Retirement sounds great. It’s your goal after a long career.
Sleeping in a little later. Relaxing on a golf course. Spending time with your family without a phone call from work. It all should be good.
The quality of your retirement, though, often depends on your health.
Read our in-depth guide: Retirement Guide for Indiana Teachers
A Merrill Lynch study found that 80 percent of today’s retirees say health is the most important ingredient for a happy retirement.
Sure, having enough money to enjoy retirement is important. That can be an issue if you have lots of healthcare costs. A Fidelity study says that retired couples should plan to spend $260,000 in out of pocket health-care outlays, up from $220,000 in 2014. Long-term care could add another $130,000.
Staying healthy helps mitigates those costs.
Here are five tips to feeling well and having a strong quality of life during your retirement years.
Make Regular Exercise a Priority
Despite the sore muscles and aching joints, working out is critical to your physical and mental wellness. It helps prevent illness, makes your bones stronger and puts you in a better mood.
The Center for Disease Control recommends that adults 65 or older should get more than 75 minutes total of moderate exercise each week. That includes walking or some type of aerobics (or dance) class. Also, you should do some sort of muscle training twice a week.
Before you begin any exercise program, please consult your doctor. Also, engage a friend to workout with you and to provide inspiration and support.
Eat a Balanced Diet
With the kids grown and gone, it seems silly to cook a big meal for one or two of you. It’s easier to snack on chips or eat breakfast and dinner out. It’s easy to forget the healthy stuff.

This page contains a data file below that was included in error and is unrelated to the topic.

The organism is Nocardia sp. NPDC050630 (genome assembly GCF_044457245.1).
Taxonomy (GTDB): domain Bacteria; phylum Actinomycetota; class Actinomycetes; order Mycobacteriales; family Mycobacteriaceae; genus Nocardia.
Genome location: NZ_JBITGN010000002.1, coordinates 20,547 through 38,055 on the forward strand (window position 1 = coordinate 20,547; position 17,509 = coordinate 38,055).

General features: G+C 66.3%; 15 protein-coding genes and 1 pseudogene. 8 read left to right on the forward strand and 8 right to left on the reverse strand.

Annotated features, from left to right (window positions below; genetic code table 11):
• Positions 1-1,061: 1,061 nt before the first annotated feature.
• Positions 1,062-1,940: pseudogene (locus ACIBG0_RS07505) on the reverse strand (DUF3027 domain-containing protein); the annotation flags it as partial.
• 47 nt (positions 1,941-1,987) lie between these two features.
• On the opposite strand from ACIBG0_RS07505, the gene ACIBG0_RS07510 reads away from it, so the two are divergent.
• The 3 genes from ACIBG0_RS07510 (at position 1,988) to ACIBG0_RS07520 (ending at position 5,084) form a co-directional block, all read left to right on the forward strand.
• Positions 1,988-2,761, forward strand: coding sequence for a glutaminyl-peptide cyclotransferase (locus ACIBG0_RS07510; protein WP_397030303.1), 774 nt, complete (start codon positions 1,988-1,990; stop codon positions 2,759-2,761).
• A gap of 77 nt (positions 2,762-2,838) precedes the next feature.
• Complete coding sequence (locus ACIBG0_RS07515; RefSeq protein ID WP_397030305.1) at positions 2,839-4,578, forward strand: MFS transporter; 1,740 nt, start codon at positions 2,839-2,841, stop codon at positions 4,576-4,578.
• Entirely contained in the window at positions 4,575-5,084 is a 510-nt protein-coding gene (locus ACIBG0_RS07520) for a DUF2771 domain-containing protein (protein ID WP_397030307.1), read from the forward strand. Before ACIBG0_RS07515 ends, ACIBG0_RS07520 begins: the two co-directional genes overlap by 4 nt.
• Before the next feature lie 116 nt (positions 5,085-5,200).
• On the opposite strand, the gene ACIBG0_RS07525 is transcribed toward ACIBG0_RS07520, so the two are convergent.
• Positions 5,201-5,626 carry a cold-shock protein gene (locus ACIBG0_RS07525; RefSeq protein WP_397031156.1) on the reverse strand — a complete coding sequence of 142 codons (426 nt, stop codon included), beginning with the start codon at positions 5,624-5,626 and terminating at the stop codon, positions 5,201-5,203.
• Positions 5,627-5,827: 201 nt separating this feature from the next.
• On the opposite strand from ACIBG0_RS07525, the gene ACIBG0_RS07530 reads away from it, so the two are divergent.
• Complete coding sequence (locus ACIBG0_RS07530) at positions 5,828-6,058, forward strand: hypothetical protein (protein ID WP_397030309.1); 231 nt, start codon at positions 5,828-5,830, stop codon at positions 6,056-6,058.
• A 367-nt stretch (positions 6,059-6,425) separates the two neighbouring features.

Poor nutrition is a significant issue among seniors. According to the National Council on Aging, malnutrition increases your risk for serious health problems, including making it harder to recover from surgery and disease; and increasing your risk for infection.
Good nutrition fuels your body, even as you age. It might be helpful to meet with a nutritionist to help you plan your meals.
Watch What You Drink
Now that you have more time to spend with friends, you might find yourself sipping too many cocktails in the afternoon or at dinner. Alcohol impacts many of your body’s systems – including the brain and liver. One nice glass of red wine actually helps your heart. Six glasses do not.
Consuming large amounts of alcohol – at any age, but especially as an older adult – can negatively impact your health. One or two drinks a day (5 ounces of wine, 12 ounces of beer or 2 ounces of distilled spirits) should be your limit.
See Your Doctor
Don’t wait until something hurts or you just don’t feel right before seeing a doctor. You should find yourself a respected health practitioner (especially one who specializes in elder care) and make regular appointments (maybe once or twice a year).
Get your cholesterol and blood sugar levels checked. Take advantage of free health screenings offered in many communities. And don’t forget your flu and pneumonia vaccines.
Take Care of Your Mind
Life’s events and aging can cause wear and tear on your emotions. You probably have lost family members and friends. A health incident (fall or illness) can keep you from engaging in your favorite social activities.
Research continues to draw a direct line between stress and depression and health issues. Having a positive outlook and a sense of purpose can help keep you happy and healthy.
Avoid getting lonely. Stay active in an organization or volunteer. Make regular plans to visit family and friends. Though a little expensive, a plane ticket to visit another part of the country can be great medicine.
Build a support system of family and friends; and do a little research on how to keep healthy.
The National Institute on Aging has an excellent website on staying health in your senior years.